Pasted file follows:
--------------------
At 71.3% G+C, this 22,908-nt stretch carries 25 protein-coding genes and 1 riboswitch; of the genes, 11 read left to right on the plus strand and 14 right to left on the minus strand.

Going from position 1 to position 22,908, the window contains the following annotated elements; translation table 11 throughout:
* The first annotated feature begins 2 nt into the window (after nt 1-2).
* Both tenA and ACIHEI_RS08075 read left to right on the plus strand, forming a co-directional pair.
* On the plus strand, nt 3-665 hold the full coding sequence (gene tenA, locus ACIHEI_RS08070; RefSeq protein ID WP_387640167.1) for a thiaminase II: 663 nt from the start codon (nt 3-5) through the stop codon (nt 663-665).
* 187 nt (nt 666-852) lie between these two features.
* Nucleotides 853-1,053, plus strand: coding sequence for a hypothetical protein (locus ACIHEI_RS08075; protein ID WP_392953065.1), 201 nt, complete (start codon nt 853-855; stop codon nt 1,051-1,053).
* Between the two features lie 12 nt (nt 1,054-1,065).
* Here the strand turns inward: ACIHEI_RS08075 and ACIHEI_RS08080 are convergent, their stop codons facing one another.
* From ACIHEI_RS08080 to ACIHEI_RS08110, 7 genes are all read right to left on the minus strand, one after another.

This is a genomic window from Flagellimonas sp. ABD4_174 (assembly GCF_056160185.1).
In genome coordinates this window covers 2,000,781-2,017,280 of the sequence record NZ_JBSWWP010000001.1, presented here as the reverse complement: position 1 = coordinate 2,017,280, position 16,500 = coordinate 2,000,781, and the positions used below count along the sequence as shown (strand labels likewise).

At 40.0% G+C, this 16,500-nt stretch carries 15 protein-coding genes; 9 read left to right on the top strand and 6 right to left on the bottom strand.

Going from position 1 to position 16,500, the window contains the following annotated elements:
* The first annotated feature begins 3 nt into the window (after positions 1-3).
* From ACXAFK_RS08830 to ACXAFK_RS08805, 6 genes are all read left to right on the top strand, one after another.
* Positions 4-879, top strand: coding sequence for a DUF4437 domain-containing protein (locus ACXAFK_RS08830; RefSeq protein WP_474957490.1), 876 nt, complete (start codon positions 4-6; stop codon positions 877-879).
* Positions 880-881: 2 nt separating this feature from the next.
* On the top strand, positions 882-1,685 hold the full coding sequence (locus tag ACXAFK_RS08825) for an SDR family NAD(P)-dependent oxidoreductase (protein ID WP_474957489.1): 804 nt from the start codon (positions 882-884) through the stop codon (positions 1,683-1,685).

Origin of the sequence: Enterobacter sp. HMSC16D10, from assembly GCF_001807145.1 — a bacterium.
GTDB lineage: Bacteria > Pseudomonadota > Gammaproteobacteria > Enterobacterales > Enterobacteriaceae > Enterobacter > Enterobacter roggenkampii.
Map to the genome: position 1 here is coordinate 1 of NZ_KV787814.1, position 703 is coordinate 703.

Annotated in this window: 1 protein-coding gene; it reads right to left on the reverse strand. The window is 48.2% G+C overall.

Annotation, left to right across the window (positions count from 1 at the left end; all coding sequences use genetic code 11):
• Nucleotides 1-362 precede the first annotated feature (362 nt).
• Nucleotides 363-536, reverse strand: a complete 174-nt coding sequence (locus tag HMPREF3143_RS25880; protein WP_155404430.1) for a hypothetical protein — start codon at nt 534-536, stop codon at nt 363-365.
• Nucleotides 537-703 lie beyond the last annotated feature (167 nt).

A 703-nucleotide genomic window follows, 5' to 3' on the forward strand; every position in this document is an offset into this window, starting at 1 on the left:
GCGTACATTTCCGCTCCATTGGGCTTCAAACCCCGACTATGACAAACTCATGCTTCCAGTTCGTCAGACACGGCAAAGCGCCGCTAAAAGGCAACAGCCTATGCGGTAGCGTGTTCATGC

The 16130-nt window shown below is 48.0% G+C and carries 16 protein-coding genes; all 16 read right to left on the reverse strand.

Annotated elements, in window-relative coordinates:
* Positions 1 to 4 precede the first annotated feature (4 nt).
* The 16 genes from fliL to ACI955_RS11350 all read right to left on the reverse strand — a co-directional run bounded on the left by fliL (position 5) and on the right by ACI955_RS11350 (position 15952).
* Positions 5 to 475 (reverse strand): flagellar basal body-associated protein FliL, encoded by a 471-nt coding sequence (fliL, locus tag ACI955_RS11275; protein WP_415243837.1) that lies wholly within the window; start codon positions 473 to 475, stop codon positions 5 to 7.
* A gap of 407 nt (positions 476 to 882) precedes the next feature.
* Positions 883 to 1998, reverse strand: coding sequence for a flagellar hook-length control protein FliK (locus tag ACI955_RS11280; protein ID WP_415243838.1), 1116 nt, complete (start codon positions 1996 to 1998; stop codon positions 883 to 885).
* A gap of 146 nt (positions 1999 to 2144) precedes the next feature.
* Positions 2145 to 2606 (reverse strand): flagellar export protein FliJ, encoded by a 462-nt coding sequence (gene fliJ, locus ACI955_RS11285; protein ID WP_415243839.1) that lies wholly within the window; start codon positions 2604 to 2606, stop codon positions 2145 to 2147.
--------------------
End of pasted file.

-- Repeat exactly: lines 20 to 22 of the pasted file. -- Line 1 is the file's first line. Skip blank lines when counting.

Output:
Origin of the sequence: Enterobacter sp. HMSC16D10, from assembly GCF_001807145.1 — a bacterium.
GTDB lineage: Bacteria > Pseudomonadota > Gammaproteobacteria > Enterobacterales > Enterobacteriaceae > Enterobacter > Enterobacter roggenkampii.
Map to the genome: position 1 here is coordinate 1 of NZ_KV787814.1, position 703 is coordinate 703.